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King, Norwegian crown prince inaugurate large-scale revegetation project in Aqaba

Mainly funded by Norway, EU, Sahara Forest Project uses green energy to expand green cover in arid area

By Jassar Al Tahat - Sep 07,2017 - Last updated at Sep 07,2017

His Majesty King Abdullah and Crown Prince Haakon of Norway open a greening project in Aqaba on Thursday (Photo courtesy of Royal Court)

AQABA — His Majesty King Abdullah and Crown Prince Haakon of Norway opened the Sahara Forest Project (SFP) Launch Station in Aqaba on Thursday.

The 30-dunum facility, which is mainly financed by Norway and the EU, is situated outside the port city of Aqaba. 

It will employ “proven technologies, put together in a new system. The project only uses sun, saltwater, desert areas and CO2 to produce food, fresh water and clean energy,” according to the organisation in charge of implementing. 

In remarks to The Jordan Times, Crown Prince Haakon said: “It's impressive to see the ability of the Sahara Forest Project to produce food, fresh water and clean energy in an arid area. If public and private sectors can combine efforts to upscale the SFP here in Jordan, it could contribute to [efforts aimed to] combat climate change, create green jobs and solve important challenges for next generations of Jordanians.” 

In his speech at a conference that followed the launch ceremony, Prime Minister Hani Mulki said that he Sahara Forest Project is “another major stride on Aqaba’s, and Jordan’s path towards sustainable growth, bringing a much-needed, innovative, climate-smart solution to tackle the water and energy scarcity problem in the Kingdom”.

“We are very proud to see the planned facility, four-times the size of a football field, become a reality here in Aqaba. And for that, we have our friends in Norway, the European Union, USAID, and the Grieg Foundation to thank.”

Chief Executive Officer of the Sahara Forest Project Joakim Hauge said in a statement that the project launch is “the starting point for the realisation of large-scale operations here in Jordan and in other countries”.

Norwegian Minister of Climate and Environment Vidar Helgesen attended the opening and the following high-profile conference, where he said that the Sahara Forest Project “demonstrates that innovative application of technology has the potential to revolutionise our land-use systems in a way that benefits the climate, people and business. I, for one, am extremely excited to see how this project develops and how it can inspire other similar initiatives”.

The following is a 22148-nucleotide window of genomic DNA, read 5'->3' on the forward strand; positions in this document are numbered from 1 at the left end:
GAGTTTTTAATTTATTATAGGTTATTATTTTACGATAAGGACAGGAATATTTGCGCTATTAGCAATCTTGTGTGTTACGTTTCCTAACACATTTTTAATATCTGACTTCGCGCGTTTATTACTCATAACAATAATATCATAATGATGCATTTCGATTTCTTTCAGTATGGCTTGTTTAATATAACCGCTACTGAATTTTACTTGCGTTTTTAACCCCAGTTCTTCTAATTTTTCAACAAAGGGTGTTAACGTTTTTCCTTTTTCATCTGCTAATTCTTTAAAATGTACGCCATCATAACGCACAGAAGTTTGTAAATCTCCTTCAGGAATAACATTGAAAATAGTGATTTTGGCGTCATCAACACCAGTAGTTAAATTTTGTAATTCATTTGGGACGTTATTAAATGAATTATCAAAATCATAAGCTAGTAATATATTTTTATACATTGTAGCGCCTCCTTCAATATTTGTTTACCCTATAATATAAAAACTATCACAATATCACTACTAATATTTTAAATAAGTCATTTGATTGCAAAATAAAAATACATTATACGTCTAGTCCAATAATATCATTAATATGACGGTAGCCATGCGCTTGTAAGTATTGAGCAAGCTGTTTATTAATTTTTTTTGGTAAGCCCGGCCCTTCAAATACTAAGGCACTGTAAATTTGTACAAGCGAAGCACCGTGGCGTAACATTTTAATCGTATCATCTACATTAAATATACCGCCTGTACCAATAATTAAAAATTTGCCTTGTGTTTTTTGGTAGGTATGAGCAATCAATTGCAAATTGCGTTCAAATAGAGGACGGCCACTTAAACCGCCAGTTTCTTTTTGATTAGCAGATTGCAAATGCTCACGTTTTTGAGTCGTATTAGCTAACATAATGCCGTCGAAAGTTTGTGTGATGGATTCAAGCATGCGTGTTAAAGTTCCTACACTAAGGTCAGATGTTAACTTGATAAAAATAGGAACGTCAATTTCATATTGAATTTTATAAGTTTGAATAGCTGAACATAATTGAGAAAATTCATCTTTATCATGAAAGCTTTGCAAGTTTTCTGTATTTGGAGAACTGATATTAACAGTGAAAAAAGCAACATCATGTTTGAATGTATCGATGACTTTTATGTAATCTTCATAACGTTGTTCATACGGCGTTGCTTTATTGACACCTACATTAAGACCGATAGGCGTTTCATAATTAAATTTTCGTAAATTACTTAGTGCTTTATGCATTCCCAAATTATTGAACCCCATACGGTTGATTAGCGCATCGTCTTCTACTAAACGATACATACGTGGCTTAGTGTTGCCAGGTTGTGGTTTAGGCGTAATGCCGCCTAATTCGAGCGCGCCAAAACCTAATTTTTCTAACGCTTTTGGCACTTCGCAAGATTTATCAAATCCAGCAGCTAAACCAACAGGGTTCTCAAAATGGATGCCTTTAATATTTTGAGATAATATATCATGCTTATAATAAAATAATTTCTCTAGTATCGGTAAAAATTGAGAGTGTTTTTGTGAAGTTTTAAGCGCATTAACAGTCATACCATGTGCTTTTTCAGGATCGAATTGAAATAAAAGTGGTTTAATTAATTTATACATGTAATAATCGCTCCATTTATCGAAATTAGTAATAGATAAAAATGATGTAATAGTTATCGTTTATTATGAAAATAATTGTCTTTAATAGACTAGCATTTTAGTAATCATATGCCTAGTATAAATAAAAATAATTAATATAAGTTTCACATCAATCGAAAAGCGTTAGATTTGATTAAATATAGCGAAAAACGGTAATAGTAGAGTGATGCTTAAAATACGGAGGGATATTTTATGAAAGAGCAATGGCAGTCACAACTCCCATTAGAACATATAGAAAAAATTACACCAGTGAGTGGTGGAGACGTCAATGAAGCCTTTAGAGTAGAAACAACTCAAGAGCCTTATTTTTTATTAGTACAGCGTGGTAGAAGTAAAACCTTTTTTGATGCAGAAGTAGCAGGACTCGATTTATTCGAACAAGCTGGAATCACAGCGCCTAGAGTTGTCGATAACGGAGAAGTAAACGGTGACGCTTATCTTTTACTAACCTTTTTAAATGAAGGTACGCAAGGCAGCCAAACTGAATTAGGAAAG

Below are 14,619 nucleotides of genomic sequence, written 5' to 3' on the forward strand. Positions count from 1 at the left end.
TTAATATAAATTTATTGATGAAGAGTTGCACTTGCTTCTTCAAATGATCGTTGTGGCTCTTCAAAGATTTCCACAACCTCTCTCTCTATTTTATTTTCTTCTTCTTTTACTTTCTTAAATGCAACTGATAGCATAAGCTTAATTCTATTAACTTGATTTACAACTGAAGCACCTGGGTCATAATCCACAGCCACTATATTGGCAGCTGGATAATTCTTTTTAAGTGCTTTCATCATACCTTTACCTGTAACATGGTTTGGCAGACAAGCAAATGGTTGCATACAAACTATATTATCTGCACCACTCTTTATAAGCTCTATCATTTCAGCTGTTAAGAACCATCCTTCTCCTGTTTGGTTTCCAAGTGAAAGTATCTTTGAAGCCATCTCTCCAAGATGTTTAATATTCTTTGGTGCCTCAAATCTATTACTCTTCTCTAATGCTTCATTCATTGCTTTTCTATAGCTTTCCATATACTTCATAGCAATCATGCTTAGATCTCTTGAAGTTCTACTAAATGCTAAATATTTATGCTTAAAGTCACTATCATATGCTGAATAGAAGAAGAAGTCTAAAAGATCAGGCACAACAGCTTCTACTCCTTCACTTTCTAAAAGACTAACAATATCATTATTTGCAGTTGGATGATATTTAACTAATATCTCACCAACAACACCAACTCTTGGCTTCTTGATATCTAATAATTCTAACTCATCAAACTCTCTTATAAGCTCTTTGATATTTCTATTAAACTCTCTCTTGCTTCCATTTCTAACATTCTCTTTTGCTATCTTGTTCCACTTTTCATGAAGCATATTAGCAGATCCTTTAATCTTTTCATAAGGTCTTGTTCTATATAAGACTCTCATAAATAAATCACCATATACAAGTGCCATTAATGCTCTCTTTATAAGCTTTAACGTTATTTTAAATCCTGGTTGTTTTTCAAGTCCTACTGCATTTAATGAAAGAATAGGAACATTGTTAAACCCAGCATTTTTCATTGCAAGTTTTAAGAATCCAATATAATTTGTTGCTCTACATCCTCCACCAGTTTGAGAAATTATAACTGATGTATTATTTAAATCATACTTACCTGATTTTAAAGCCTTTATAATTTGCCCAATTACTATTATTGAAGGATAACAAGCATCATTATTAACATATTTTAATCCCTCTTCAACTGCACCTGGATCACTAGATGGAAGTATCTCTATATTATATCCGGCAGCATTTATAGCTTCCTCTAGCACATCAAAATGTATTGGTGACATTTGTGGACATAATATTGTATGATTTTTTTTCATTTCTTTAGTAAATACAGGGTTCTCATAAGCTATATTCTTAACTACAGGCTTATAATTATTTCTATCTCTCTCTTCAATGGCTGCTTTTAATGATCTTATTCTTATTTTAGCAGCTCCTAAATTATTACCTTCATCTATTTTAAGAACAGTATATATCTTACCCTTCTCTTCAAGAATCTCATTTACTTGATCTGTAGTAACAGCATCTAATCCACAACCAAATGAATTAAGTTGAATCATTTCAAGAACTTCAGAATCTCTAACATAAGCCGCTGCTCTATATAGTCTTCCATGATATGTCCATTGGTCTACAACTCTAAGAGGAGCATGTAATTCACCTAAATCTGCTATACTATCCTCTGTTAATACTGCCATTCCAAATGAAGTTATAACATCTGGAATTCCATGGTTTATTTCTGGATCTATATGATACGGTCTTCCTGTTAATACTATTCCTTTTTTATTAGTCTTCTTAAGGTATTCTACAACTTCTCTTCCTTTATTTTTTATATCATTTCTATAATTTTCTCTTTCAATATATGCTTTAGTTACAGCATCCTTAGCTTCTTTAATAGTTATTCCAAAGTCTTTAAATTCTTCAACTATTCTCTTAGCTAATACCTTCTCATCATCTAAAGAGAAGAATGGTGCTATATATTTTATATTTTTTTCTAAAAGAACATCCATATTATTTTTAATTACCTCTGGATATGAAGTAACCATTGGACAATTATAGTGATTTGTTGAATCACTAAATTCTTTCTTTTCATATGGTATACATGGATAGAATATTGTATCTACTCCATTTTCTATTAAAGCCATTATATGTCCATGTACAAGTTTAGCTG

Chargé d’Affaires of the European Union Delegation in Jordan Egidijus Navikas described the project as a “model for energy, water and food security in Jordan” emphasising it is part of the EU support to green energy in Jordan that exceeds now 160 million euros.

“Together with the valuable support of the Jordanian government, this public-private consortium will be a powerful alliance in establishing Aqaba as a regional power house for new way of using arid landscape’’, Hauge said at the gathering, adding: “Everything we do on the ground in Jordan is measured against three goals. Our activities need to be good for people, [they] need to be good for the environment, and [they] need to be good for business”.

In a statement to The Jordan Times, former minister of energy, Malek Kabariti said that SFP is a “very good module that Jordan can learn and benefit from and try to transfer the technology to Jordanians.

The project, he added, “will expand to 200 dunums and the third stage will involve 2,000 dunums, using the same technology.

 

According to the statement, the ambition of the Sahara Forest Project is to revegetate the desert areas and contribute to social development by creation of green jobs through profitable production of food, freshwater, biofuels and electricity.

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